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Archive for April, 2010

Sometimes you read a label for information, and you get information you weren’t quite expecting. I’m not thinking here of the expensive organic conditioner in my bathroom that proudly reassures me that along with parabens, it ‘contains no grapefruit seed extract’. I like to think of myself as a reasonably aware consumer, but this was a new one to me. I have got it straight that parabens are a no-no (just don’t ask me why, exactly), but given a zero-sum equation between grapefruit seed extract and beta glucan (which it boasts that it does contain), I wouldn’t have been able to guess which was meant to be the elixir of life, and which the scary poison from which to run screaming. So, you live and learn. Or not (delete as applicable).

No, I’m thinking about the hobby horse I just bought for a five-year-old’s birthday present. A perfectly nice-looking traditional toy, or so I thought, until I read the label. I’ll admit it: this one has me even more thoroughly foxed. I’m perplexed, and here’s why –

Explanations on a postcard, please.

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This may not look like much, but these 18 grams of emergency yarn saved my Kosher-bacon-equivalent, and my shawl from utter disaster. Imagine, if you will, embarking on a project of – for you – daring complexity. Challenges abound, both obvious and hidden. Reward, if it comes at all, is likely to be relative, and rather modest. In my case, the challenge was lace, and the ostensible reward was to be warm shoulders and a fine glow of achievement.

Well, not so much, it turned out. Firstly, it has to be said, I learned a couple of less-than-palatable things about myself. Namely (but in no particular order), I bore more easily than I like to think; I am willing to accept desperately low standards of finishing and also, I can’t count to ten. Or four, actually. Possibly even to two, but my ability to count is so compromised, and my counting-confidence so damaged that I’m no longer sure how many I can’t count to. I am trying to get reconciled to being one of those (along with millennia of hunter-gatherers) who apparently count, one; two; many. I have news: this is not good for lace knitting.

So, I worked my way through interminable – well, a fair few – in fact, frankly many – rows of the Echo Flower shawl pattern. It has repeats ten stitches, and eight rows long. After about ten repeats of this I got very bored indeed. It turns out that while I can do endless stockinette without minding, once I have to pay attention (in my case, a sort of tongue-between-the-teeth level of attention), my boredom threshold is embarrassingly low. It’s close to vanishingly small, in fact, but I am also tenacious, and it turns out that I’m marginally more tenacious than I was bored.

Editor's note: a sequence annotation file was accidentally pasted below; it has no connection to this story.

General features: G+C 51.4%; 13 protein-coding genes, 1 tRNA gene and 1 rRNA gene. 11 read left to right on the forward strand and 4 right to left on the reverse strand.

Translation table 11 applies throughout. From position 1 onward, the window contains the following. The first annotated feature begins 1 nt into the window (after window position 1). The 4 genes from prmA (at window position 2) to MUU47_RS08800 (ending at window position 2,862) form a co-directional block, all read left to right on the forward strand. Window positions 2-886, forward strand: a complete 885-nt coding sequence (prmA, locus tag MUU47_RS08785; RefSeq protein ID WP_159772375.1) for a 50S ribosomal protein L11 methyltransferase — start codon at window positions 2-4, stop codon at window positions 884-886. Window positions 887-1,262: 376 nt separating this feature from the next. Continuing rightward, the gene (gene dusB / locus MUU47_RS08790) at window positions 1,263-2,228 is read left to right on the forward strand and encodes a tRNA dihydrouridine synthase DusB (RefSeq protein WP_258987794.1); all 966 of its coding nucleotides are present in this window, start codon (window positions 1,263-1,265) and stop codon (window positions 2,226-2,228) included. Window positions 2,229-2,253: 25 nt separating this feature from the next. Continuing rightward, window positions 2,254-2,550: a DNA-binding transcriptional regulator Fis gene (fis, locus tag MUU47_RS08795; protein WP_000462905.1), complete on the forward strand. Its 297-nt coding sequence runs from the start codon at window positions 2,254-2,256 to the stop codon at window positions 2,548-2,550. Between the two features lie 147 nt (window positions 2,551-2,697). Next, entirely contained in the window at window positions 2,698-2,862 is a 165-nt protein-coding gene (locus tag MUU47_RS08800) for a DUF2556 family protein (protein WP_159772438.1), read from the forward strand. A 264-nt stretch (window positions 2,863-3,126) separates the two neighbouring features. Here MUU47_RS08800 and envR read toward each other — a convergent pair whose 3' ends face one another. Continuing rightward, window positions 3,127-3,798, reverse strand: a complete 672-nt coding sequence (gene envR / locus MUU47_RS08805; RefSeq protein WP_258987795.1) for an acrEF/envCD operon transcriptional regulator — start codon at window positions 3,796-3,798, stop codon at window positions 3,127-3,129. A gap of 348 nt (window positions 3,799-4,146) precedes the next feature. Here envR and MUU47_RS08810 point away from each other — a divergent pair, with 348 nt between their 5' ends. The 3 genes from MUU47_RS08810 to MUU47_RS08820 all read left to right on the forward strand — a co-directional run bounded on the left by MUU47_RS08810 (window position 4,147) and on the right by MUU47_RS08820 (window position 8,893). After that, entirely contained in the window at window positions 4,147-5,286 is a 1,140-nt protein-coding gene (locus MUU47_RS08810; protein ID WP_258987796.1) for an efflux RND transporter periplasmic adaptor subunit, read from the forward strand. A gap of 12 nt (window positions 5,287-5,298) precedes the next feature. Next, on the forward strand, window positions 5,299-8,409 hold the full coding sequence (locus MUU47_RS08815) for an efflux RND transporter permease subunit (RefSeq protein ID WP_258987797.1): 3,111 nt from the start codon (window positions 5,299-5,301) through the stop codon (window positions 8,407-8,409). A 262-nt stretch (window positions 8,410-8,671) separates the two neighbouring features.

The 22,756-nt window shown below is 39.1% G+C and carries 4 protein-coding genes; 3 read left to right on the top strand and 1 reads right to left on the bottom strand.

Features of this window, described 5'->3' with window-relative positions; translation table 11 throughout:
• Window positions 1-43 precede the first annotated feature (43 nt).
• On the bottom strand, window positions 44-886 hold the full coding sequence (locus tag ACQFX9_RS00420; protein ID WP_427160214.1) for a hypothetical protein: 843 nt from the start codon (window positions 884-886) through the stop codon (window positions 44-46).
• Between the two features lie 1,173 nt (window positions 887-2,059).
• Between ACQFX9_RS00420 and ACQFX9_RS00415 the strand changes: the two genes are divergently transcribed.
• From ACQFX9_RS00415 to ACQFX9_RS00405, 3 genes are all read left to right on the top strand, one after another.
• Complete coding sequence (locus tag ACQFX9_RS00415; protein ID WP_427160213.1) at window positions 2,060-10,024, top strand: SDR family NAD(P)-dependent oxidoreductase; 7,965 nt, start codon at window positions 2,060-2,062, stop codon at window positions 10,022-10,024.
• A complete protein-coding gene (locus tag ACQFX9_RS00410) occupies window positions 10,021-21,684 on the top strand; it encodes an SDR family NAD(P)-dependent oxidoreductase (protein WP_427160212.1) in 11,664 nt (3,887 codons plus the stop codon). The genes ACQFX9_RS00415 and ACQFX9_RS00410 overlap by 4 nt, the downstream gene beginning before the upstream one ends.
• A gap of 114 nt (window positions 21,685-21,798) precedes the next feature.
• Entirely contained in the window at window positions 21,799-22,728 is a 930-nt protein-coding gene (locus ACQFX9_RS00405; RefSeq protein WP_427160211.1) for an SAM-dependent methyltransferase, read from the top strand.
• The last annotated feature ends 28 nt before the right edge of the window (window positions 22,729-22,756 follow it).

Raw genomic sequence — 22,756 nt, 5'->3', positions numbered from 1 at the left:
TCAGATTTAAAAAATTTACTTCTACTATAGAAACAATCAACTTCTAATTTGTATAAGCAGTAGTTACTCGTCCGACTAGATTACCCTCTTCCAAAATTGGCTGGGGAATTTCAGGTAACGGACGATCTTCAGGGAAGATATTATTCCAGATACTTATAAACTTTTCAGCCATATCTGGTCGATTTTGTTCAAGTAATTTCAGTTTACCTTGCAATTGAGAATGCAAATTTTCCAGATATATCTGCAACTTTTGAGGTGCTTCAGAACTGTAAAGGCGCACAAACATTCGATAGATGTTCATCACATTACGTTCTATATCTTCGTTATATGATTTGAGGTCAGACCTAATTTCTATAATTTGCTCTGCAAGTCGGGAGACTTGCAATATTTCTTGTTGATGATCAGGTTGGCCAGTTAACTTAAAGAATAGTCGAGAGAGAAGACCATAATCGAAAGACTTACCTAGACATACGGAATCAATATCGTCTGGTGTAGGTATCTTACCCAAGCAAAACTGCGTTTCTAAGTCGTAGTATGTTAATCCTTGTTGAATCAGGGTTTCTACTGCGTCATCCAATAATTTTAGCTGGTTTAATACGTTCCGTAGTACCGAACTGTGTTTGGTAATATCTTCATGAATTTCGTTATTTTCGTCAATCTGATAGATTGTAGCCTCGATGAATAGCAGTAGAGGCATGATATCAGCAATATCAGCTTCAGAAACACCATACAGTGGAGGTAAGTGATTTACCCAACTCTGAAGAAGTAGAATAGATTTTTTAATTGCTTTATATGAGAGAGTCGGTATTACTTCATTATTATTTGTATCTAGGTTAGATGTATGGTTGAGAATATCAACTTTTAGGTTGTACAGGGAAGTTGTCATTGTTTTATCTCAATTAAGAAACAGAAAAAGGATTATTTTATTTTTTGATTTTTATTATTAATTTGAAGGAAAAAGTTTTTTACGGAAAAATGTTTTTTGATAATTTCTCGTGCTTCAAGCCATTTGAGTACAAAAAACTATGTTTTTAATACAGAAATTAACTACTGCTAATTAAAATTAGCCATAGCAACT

I was proud of managing the two-into-nine and three-into-nine stitches without fuss, and rightly so, I still think. I was, and am, less proud of the fact that any indication that I had added a stitch, or dropped one, or done the wrong kind of decrease, or lost or gained a yarnover was dealt with by resolutely fudging. I tinked back from time to time, but as often as not, I’m ashamed to say, I made do and mended. And this, in spite of the keen awareness that if a lace pattern doesn’t line up, you might as well not bother knitting it. Hell, as long as I got more or less to the end of the row with approximately the right number of stitches, I was willing to let it go. What’s an SSK or a S2K2P2SSO (or whatever) between friends?

OK: I admit it: I was wrong. What’s an SSK or a S2K2P2SSO (or whatever) between friends? The difference between lace and a dog’s dinner. But what of it?

I digress. Let us just say that eventually I was rid of the blasted blossom repeats and then I made what may have been my fatal error. I switched to the border charts for the Laminaria shawl. In theory, this should have worked just fine, because the blossom repeats are common to both shawls, and the Laminaria pattern clearly indicates what percentage of the yardage is taken up by the border. I weighed, I measured, I cogitated, and I steamed ahead.

Alright, not steamed exactly, but still. I thought I was going to be fine, and then one day, I realised I was decidedly not fine. In fact, somehow, it seemed that about 20g of yarn had evaporated (who knew yarn could evaporate?). Somehow I was nine rows from the end, and rapidly running out of yarn. How in the name of all that is holy did that happen? I still don’t know. I went on Ravelry and bleated in distress. I begged and pleaded, and wrung my hands, and a kind soul generously offered to supply me with the necessary extra yards of the precious (irreplaceable, unmatchable) yarn I was using.